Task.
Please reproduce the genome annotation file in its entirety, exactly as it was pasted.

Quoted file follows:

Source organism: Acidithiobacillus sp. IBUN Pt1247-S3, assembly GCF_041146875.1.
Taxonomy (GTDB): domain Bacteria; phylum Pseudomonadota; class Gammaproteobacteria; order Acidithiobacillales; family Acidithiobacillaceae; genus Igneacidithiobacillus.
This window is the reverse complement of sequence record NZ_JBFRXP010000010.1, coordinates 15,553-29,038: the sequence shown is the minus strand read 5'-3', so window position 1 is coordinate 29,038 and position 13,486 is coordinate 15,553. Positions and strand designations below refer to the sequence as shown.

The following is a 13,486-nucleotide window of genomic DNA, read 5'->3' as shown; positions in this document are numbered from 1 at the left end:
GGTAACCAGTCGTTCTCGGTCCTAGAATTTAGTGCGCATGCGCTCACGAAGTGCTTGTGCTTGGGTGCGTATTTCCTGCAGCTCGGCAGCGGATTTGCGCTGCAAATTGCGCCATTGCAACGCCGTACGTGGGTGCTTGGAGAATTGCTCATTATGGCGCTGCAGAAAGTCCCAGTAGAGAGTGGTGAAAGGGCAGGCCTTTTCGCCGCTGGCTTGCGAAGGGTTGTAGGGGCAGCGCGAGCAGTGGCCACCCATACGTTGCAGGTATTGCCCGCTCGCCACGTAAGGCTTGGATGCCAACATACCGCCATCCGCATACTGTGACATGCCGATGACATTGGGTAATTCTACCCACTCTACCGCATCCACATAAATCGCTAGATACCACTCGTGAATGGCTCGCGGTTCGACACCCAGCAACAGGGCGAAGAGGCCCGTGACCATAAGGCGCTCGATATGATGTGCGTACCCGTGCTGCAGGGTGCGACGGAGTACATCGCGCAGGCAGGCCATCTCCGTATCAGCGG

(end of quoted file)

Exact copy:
Source organism: Acidithiobacillus sp. IBUN Pt1247-S3, assembly GCF_041146875.1.
Taxonomy (GTDB): domain Bacteria; phylum Pseudomonadota; class Gammaproteobacteria; order Acidithiobacillales; family Acidithiobacillaceae; genus Igneacidithiobacillus.
This window is the reverse complement of sequence record NZ_JBFRXP010000010.1, coordinates 15,553-29,038: the sequence shown is the minus strand read 5'-3', so window position 1 is coordinate 29,038 and position 13,486 is coordinate 15,553. Positions and strand designations below refer to the sequence as shown.

The following is a 13,486-nucleotide window of genomic DNA, read 5'->3' as shown; positions in this document are numbered from 1 at the left end:
GGTAACCAGTCGTTCTCGGTCCTAGAATTTAGTGCGCATGCGCTCACGAAGTGCTTGTGCTTGGGTGCGTATTTCCTGCAGCTCGGCAGCGGATTTGCGCTGCAAATTGCGCCATTGCAACGCCGTACGTGGGTGCTTGGAGAATTGCTCATTATGGCGCTGCAGAAAGTCCCAGTAGAGAGTGGTGAAAGGGCAGGCCTTTTCGCCGCTGGCTTGCGAAGGGTTGTAGGGGCAGCGCGAGCAGTGGCCACCCATACGTTGCAGGTATTGCCCGCTCGCCACGTAAGGCTTGGATGCCAACATACCGCCATCCGCATACTGTGACATGCCGATGACATTGGGTAATTCTACCCACTCTACCGCATCCACATAAATCGCTAGATACCACTCGTGAATGGCTCGCGGTTCGACACCCAGCAACAGGGCGAAGAGGCCCGTGACCATAAGGCGCTCGATATGATGTGCGTACCCGTGCTGCAGGGTGCGACGGAGTACATCGCGCAGGCAGGCCATCTCCGTATCAGCGG